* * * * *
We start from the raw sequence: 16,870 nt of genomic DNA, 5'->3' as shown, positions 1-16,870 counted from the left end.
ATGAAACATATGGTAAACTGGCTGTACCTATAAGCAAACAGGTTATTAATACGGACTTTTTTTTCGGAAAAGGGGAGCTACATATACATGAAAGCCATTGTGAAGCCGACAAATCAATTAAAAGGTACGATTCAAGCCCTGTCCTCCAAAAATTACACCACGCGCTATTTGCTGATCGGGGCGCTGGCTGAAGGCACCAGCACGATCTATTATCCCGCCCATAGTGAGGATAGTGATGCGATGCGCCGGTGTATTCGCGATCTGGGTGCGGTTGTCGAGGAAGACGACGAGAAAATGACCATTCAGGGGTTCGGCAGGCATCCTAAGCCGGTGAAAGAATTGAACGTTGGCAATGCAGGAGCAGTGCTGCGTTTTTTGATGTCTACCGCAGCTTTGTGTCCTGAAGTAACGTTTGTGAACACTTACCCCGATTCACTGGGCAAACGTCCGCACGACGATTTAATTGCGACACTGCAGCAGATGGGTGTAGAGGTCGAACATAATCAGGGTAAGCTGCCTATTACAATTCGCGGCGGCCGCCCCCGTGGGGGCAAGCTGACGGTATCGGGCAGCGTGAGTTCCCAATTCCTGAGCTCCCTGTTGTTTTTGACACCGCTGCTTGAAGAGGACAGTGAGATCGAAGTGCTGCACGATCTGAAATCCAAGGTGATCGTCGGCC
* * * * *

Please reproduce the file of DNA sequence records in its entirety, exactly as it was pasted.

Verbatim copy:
We start from the raw sequence: 16,870 nt of genomic DNA, 5'->3' as shown, positions 1-16,870 counted from the left end.
ATGAAACATATGGTAAACTGGCTGTACCTATAAGCAAACAGGTTATTAATACGGACTTTTTTTTCGGAAAAGGGGAGCTACATATACATGAAAGCCATTGTGAAGCCGACAAATCAATTAAAAGGTACGATTCAAGCCCTGTCCTCCAAAAATTACACCACGCGCTATTTGCTGATCGGGGCGCTGGCTGAAGGCACCAGCACGATCTATTATCCCGCCCATAGTGAGGATAGTGATGCGATGCGCCGGTGTATTCGCGATCTGGGTGCGGTTGTCGAGGAAGACGACGAGAAAATGACCATTCAGGGGTTCGGCAGGCATCCTAAGCCGGTGAAAGAATTGAACGTTGGCAATGCAGGAGCAGTGCTGCGTTTTTTGATGTCTACCGCAGCTTTGTGTCCTGAAGTAACGTTTGTGAACACTTACCCCGATTCACTGGGCAAACGTCCGCACGACGATTTAATTGCGACACTGCAGCAGATGGGTGTAGAGGTCGAACATAATCAGGGTAAGCTGCCTATTACAATTCGCGGCGGCCGCCCCCGTGGGGGCAAGCTGACGGTATCGGGCAGCGTGAGTTCCCAATTCCTGAGCTCCCTGTTGTTTTTGACACCGCTGCTTGAAGAGGACAGTGAGATCGAAGTGCTGCACGATCTGAAATCCAAGGTGATCGTCGGCC